The Tarlton Law Library displays patent models, giving a glimpse into the inventions and copyright law of the past.
The Tarlton Law Library ’ s Department of Special Collections has put up an exhibit on patent models in the Susman Godfrey Atrium, which will run through the summer of 2010. Patent models saw their heyday between 1836 and 1870, the period from which most of the models in the exhibit date. Despite devastating fires in 1836 and 1877, by 1880 the U.S. Patent Office had exceeded capacity and banned new models altogether—with the notable exceptions of flying machines and perpetual motion devices.
The first sale of the models took place in 1925, resulting in the dispersal of more than one hundred thousand models among institutions and private collectors. In 1941, one such collector, the auctioneer O. Rundle Gilbert, purchased tens of thousands of models at a bankruptcy auction, saving them from being melted as scrap. He in turn sold around a thousand of these to Jack R. Crosby and Fred Lieberman in the early 1970s. In 1973 Crosby and Lieberman donated more than eight hundred pieces from this collection to the then Humanities Research Center at the University of Texas. Faced with space constraints of its own, the Harry Ransom Center transferred the collection to the Texas Memorial Museum between 1981 and 1988.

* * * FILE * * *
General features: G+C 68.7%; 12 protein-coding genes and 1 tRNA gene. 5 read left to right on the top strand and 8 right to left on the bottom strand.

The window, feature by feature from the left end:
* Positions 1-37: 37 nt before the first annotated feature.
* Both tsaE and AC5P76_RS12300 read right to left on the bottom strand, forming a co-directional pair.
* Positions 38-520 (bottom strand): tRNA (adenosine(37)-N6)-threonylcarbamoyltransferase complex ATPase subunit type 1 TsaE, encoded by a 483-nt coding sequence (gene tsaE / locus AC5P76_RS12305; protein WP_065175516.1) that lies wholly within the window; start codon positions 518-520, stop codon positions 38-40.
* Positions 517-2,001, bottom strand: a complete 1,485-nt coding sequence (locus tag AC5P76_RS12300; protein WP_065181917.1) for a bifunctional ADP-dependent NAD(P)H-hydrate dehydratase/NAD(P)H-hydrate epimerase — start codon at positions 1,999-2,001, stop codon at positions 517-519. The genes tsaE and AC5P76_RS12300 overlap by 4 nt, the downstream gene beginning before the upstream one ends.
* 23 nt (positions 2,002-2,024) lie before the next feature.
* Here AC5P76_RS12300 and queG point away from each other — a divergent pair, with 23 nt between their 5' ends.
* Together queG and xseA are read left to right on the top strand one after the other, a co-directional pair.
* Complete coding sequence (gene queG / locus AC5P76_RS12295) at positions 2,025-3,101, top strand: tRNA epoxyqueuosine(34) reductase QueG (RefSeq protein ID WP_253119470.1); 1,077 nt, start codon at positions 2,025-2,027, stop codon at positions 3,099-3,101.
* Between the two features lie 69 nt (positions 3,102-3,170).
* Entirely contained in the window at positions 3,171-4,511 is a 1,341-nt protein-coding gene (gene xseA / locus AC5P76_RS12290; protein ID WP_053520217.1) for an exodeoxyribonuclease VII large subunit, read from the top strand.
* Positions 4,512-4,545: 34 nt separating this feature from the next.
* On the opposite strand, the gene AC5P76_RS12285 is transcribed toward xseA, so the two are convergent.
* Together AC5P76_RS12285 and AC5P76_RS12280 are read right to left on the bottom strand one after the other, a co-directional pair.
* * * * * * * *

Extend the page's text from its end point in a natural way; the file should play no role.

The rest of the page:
The models now serve the University of Texas as tools for teaching, scholarly exploration, and inspiration, and as concrete examples of the School of Law’s commitment to intellectual property law.—Elizabeth Haluska-Rausch
1. Improvement in Animal Traps
Inventor: Armistead M. Lovett
This invention for catching rats, mice and other vermin “consists of decoy chambers, closed to access, and any number of catch-traps surrounding and attached to this decoy in such a manner as will expose to view from without any live animal that may be confined within the decoy chamber.” Patent Date: March 18, 1873. Patent Number: 136,842
2. Improvement in Artificial Legs
Inventors: Cornelius Collins and James H. McCalla
“The object of this invention is to allow the heel to turn conveniently upon the ankle joint. The ankle and the foot are wood, or any other approved material, and the lower end of socket B fits over and is attached to the top of the ankle. O is the spring of the toe-joint. A leg of this construction is so light and so easy in its action that it may be worm without shoulder-straps.” Patent Date: September 28, 1875. Patent Number: 168.140
3. Parlor Shooting Gallery
Inventor: Henry J. Kintz
“This game is played by two or more persons with any preferred number of balls, on an inclined plat or board having numbers at arbitrary points and counting any agreed-upon number for game, and it is provided an indoor entertainment for children, in conjunction with the general advantage of teaching them the science of computing by numbers.” Patent Date: July 25, 1876. Patent Number: 180,352